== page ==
The biggest growth of the game in the US in recent years has come from college rugby and it from those ranks that the US 7’s and Eagles National team is usually chosen. The game is beginning to grow more rapidly at the high school level and so development squads of U19 players have also fed to the national level. But unfortunately the stultifying politics of USA rugby is dominated by men who really have no clue what top class rugby playing and administration looks like. This is manifest in a variety of ways summed up by my own experiences and observations:

  •  When you come from NZ, you naturally draw on what you saw when you were growing up and knew as an adult about rugby in NZ – you are brimming with ideas and suggestions as to how to improve the game in the US because when you first arrive, you become immediately aware of the gaping holes in quality at every level (playing, coaching, reffing and administration). The Americans mostly don’t want to know about our experience. They don’t care where you are from and what you might know coming from the world’s best rugby playing nation – they are comfortable in their dysfunctional space and don’t want upstarts telling them what to do. This acts as an immediate dampener on getting involved with the administration of the sport. For one thing who will vote for you when they all elect their local mates who won’t (and can’t) point out their inadequacies. For that reason, I and other expats have concentrated on building a good programme with our local high school teams. Even then after helping build a programme that has won the AZ state championship 3 times on the trot, lost the 2014 US High School Nationals by only 5 points and ranks 5th nationwide, my fellow kiwi coaches and I are still largely ignored.
  • Sometimes opposing coaches ask us to only do old men’s uncontested scrums even when the players our boys are playing are normal size kids or, get this, to persuade our players to not tackle too hard!
  • I referee in the southern hemisphere style. My heroes are Jonathon Kaplan, Paddy O’Brian, Steve Walsh, Craig Joubert and Glen Jackson. I play the advantage aggressively (only half the refs here know how to properly play the advantage). I also try not to be whistle-happy and talk to players to avoid excessive penalties. Here lack of fitness and English style pedantic refereeing means lots of whistle blowing despite playing on mostly hard fast fields in dry weather. When reffing High School rugby, I am commentating the game a lot because you are almost coaching and reffing due to so many inexperienced players. One of my referee coaches criticized me for being too vocal and when I told him that’s how the Super 15 coaches ref, I was told not to follow them! For real!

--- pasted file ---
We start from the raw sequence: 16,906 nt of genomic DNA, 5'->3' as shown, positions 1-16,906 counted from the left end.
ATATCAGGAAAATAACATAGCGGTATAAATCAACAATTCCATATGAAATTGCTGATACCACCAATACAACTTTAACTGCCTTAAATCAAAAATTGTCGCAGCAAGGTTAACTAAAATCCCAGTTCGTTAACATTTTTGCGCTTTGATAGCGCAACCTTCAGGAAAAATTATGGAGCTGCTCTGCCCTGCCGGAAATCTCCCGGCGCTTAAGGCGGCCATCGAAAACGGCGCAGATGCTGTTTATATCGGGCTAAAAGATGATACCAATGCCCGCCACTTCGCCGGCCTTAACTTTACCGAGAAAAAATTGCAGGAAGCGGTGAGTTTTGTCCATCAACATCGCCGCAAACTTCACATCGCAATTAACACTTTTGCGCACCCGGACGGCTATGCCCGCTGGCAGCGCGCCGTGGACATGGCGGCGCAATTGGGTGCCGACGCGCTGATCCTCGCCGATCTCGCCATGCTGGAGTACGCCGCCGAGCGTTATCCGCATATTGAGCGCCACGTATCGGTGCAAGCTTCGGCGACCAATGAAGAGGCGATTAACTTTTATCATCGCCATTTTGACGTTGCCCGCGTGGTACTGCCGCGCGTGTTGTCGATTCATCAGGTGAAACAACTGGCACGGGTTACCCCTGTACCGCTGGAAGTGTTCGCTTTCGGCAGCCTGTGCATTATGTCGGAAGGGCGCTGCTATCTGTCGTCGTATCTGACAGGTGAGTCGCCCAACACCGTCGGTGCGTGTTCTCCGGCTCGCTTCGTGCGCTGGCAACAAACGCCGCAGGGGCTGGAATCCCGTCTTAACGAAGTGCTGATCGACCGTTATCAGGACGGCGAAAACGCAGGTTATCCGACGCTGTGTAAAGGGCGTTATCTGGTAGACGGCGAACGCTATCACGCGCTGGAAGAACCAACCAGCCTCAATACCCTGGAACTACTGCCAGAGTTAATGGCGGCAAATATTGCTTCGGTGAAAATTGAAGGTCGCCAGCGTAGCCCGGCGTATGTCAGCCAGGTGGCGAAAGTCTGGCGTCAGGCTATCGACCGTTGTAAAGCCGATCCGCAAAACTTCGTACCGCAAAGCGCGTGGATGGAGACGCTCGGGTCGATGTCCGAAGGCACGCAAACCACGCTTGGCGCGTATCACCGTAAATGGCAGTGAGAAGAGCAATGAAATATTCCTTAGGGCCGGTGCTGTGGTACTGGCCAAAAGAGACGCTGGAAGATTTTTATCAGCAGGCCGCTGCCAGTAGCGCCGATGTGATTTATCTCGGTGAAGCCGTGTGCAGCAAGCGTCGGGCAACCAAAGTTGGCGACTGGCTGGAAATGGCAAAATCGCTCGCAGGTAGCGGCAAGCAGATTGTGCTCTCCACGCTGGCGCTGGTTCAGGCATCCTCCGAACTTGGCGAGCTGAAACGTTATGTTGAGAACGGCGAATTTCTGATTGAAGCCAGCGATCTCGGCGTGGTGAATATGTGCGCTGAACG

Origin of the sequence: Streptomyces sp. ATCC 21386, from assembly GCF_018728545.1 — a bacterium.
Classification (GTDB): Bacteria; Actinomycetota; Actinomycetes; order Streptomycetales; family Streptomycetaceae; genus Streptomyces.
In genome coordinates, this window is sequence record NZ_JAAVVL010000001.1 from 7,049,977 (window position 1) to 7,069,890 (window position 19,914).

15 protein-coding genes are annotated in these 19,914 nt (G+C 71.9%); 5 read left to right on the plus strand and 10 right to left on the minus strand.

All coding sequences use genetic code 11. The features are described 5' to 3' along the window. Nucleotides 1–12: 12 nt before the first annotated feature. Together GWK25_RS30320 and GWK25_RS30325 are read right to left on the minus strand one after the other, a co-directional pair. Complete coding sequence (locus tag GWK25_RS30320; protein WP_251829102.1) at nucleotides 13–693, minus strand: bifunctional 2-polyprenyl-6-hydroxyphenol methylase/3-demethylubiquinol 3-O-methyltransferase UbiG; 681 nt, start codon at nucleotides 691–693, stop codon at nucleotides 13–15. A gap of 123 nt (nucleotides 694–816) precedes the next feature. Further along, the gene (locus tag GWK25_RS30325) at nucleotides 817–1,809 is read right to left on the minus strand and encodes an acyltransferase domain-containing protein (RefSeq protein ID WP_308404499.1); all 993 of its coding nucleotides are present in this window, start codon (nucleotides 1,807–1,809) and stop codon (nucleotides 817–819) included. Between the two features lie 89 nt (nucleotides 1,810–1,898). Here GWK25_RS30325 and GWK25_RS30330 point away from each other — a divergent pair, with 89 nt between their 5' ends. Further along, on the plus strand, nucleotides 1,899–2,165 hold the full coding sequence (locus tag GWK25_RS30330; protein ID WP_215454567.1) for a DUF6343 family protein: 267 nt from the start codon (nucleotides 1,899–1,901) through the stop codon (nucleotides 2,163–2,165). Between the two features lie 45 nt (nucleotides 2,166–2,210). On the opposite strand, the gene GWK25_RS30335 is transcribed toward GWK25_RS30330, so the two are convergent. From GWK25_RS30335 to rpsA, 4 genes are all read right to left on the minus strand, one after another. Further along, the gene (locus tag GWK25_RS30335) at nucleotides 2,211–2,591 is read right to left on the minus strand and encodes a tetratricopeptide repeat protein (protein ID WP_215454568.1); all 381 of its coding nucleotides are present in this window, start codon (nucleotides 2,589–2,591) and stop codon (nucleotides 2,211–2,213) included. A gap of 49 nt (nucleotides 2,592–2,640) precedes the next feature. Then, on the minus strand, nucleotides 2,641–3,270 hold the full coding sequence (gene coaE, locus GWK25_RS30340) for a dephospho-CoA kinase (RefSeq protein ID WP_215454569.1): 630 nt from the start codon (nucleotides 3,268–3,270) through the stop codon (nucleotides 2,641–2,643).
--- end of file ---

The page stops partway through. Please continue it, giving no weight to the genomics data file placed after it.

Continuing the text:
• When talented former NZ coach and administrator Dick Thorburn was appointed as Performance Manager of USA Rugby he didn’t last long and left frustrated over these very same issues. Whilst some of it is a lack of a budget to pay for talent from down under, some of it is the ‘we don’t need your help’ attitude. The sad thing is often here they don’t know what they don’t know. If you don’t even know the scope of your deficiencies then it’s hard to ask for the right help to overcome them.
  • One time a fellow Kiwi coach and I were assigned to coach the U19 AZ select side for a national tournament in Denver. We had the head of the AZ Rugby Union constantly interfering and telling us how to coach and do our job – a guy who’d never coached and only ever played the crappy Club rugby here. We could never choose the best players in the State and only took those players whose parents had enough money to pay for the trip so naturally we couldn’t perform as well.
  • This problem is replicated all over the US. Salty Thompson, a gritty former Irish International player from the 80’s, is the US U19 coach. He visits our team to watch for talent and we’ve had the odd boy chosen to play for the USA U19 team but again, he can’t pick the best team, only the players whose families can afford the cost of flying the kids to the training camps in Indianapolis. He has any number of big fast Polynesian boys born in the US who are real talent and would lift the game of the USA U19 team but he can’t get the few rich white men who sponsor such things to look beyond their usual comfort zone of white middle class boys.